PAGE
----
It’s a pretty sure bet that a new version of the iPhone is coming this summer, but whether a version for Verizon Wireless is on its way continues to be hotly debated. Either way, those who think AT&T’s future success depends on keeping its exclusive deal with Apple for the device, are dead wrong, says a new report from Barron’s.
Coming off a better-than-expected earnings report last week – despite a 21-percent hit from a one-time health-care charge – AT&T is in position for solid growth, Barron’s reports. The financial magazine says many are underestimating the telco giant’s ability to sell services like voice, broadband and data.
Overall, the big telcos have been battling a slowdown in number of postpaid subscribers, so they’ve had to focus on other areas. In its earnings report, AT&T said its average cost per user (ARPU) for other services is rising, somewhat offsetting the poor showing on the traditional postpaid side.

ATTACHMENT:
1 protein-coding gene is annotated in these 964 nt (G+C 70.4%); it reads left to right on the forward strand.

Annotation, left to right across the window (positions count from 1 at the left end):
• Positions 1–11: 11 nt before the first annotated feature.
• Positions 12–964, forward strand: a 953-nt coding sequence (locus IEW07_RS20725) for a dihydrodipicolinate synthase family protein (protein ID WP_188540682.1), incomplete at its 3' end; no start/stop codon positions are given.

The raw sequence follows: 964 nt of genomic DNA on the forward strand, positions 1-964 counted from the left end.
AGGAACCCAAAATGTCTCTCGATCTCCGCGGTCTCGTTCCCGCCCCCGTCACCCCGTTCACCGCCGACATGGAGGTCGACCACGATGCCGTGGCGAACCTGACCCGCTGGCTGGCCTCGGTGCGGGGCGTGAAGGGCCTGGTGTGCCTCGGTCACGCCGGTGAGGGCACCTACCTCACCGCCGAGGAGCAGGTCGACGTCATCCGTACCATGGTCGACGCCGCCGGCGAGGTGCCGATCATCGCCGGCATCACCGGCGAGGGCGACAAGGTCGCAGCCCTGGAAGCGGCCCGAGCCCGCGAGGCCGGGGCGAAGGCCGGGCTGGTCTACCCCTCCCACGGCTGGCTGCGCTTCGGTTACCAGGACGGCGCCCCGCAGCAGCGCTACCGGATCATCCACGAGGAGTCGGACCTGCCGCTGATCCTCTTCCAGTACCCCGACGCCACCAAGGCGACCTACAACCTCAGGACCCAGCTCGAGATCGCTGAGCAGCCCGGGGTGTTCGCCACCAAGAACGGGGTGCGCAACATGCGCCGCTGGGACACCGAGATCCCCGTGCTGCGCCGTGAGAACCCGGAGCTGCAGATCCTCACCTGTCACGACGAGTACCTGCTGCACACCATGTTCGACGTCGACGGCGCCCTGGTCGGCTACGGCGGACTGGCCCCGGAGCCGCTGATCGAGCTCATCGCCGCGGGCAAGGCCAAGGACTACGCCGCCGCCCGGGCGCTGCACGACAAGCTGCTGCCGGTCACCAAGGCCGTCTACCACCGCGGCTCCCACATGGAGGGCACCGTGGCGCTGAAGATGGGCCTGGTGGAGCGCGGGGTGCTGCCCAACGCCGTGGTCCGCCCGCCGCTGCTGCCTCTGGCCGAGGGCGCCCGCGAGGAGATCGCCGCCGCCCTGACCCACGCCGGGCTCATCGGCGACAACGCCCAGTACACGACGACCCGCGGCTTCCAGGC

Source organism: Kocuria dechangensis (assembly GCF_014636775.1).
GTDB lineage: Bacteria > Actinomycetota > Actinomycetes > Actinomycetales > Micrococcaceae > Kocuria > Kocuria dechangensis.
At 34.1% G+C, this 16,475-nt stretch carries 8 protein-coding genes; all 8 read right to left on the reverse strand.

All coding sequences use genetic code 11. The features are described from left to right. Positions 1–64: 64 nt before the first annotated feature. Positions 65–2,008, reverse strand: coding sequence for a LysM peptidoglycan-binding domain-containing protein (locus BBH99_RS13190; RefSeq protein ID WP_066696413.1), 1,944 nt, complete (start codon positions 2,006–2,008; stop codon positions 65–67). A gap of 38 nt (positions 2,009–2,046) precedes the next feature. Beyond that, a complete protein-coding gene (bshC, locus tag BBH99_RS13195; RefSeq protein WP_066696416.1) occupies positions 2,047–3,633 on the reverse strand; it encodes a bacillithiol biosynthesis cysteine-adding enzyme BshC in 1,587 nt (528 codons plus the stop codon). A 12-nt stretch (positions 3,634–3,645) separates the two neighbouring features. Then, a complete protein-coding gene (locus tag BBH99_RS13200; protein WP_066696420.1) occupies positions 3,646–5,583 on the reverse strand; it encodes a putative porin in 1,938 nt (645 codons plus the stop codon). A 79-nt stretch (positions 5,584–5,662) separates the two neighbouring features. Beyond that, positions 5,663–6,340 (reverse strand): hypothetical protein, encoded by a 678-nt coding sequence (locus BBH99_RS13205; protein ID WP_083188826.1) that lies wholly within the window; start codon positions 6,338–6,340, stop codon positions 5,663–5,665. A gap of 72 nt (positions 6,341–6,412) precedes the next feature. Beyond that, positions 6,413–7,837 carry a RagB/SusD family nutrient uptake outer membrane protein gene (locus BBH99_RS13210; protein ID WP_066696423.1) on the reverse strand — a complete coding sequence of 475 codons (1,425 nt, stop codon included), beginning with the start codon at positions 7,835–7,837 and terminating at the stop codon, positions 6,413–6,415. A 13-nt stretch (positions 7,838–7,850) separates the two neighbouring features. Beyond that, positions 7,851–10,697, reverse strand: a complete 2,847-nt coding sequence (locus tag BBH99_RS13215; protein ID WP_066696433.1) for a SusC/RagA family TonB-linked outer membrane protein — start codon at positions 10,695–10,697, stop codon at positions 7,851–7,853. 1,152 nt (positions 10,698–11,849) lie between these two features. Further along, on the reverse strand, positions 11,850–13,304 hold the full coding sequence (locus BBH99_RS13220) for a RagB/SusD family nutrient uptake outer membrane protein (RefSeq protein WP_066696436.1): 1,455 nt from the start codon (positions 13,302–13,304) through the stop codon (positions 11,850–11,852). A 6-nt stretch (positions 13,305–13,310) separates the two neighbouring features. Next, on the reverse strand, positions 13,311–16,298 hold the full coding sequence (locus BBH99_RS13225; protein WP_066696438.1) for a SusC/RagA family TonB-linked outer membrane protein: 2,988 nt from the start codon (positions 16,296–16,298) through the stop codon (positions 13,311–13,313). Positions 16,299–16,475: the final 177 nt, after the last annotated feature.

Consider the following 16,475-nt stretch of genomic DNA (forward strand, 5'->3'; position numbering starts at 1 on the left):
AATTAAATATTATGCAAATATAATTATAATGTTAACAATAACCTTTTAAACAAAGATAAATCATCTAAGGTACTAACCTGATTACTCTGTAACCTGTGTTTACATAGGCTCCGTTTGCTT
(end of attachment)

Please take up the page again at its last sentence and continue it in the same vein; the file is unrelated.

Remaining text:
Sure, if AT&T has its druthers, it would probably like to keep iPhone exclusivity; after all, the iPhone is synonymous with smartphone success, and therefore, with AT&T. But it seems that its business model is working, and has potential with or without the exclusive contract.
Last week’s earnings gave a Pacific Crest analyst enough confidence to slap an “outperform” rating on AT&T shares, giving them a target of $30. The stock dropped just a hair on Friday, but had rebounded by early afternoon trading on Monday, up 5 cents, to $26.30.